Beddows, James (1835-1913)
An Article published in the series Links with the Fathers by Rev. James Shepherd
THERE are few living voices to call up the heroic past, and thrill us with their personal delineations and glowing realistic descriptions of the splendid type, character, work and spiritual triumphs of the founders and pioneers of our Church. It would be difficult to find a more typical, honoured and valuable link with our fathers than James Beddows, born in 1835, a Methodist of three generations, linking up without a break to the memorable and stirring times of the Wesleys. Around his life gather the brightest and most glorious traditions of our Church. For fifty-eight years he has maintained an unbroken membership, and for fifty-six years has been one of our ablest, most powerful and successful local preachers.
No living man has a more intimate personal knowledge, has shared the confidence and friendship, or travelled and preached more with the distinguished fathers and princes of our church than Mr. Beddows. With John Petty, the Garners, the Antliffs, Thomas Bateman, Philip Pugh, Henry Higginson, Thomas King, George Bagley, Richard Jukes, Samuel Tillotson, James Huff and others equally honoured and distinguished, he has travelled, laboured and preached. For more than eighty years the Beddows’ home has been open, and a warm welcome and generous hospitality has been -extended and given to the ministers and laymen of our Church. The venerable Hugh Bourne was entertained for a week by Mrs. Beddows’ mother, and Mr. Beddows now owns the cottage at which he stayed. Coming as he does from such a splendid Methodist stock, a child and now a father in Methodism, gathering up and preserving to us in his long and strenuous life the finest elements, the best traditions, and most sacred memories of our Church, he is, at the age of seventy-four, one of the most venerable, interesting and charming personalities among us.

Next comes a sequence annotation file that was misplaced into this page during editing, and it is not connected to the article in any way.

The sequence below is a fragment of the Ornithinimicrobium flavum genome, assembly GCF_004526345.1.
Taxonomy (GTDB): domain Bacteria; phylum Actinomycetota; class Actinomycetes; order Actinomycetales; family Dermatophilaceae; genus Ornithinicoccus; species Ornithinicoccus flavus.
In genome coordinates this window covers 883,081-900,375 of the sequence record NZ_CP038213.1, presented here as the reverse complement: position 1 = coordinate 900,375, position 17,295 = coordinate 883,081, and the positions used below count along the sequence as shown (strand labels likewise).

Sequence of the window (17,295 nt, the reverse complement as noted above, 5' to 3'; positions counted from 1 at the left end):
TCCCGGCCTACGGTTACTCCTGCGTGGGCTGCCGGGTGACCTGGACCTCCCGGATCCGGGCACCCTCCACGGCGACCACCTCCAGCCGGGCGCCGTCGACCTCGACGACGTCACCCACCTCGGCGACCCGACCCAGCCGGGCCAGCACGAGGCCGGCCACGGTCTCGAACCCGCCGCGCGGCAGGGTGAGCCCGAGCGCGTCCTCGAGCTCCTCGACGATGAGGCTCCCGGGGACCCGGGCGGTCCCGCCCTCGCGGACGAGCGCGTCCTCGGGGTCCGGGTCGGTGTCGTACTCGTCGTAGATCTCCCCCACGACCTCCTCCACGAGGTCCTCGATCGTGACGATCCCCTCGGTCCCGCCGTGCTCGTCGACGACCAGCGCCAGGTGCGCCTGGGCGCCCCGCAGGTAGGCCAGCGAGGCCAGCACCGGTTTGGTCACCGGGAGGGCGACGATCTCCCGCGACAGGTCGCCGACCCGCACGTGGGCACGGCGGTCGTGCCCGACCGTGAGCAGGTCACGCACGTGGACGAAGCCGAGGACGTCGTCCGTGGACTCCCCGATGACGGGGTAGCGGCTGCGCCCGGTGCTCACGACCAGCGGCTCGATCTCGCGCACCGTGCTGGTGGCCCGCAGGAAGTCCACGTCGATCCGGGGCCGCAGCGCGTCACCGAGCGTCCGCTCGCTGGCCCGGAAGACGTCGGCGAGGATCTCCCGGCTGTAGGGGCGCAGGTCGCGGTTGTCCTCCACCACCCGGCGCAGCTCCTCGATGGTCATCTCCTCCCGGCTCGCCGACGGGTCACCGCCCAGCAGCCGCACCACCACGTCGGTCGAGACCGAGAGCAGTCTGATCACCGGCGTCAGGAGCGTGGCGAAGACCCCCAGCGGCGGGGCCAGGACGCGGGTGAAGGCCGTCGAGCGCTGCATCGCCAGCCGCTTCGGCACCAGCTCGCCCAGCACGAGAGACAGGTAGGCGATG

Few men are more widely known, trusted and revered for their character, exceptional ability, wise statesmanship and sterling worth by our Church in the Midlands than he. For fifty years he has been an outstanding figure, an influential voice and force in our Church Councils. Mr. Beddows possesses in a marked degree the essential characteristics and qualities which make for true statesmanship and effective leadership. You cannot look upon him, or be brought in contact with him, without feeling that you are in the presence of a man of marked personality and power.
He is a man of fine build and commanding presence, with a transparently clear and open countenance. He possesses a splendid brain, an acute intellect and a judgment sound and unerring, a clear full voice and a rich vocabulary—a man of independence and self reliance, with high ideals, wide outlook and large sympathies. As a preacher, speaker, lecturer, controversialist or statesman, he is equally marked and distinguished. From his youth up, he has been a keen observer and close student of men, of movements and of books. His knowledge of human nature and insight into character, his close acquaintance with literature, his thorough knowledge of history, ancient and modern, his masterly grip of British and foreign politics and the inwardness of social and economic movements have not only given him position and power, but marked him out as a distinguished leader of men and movements.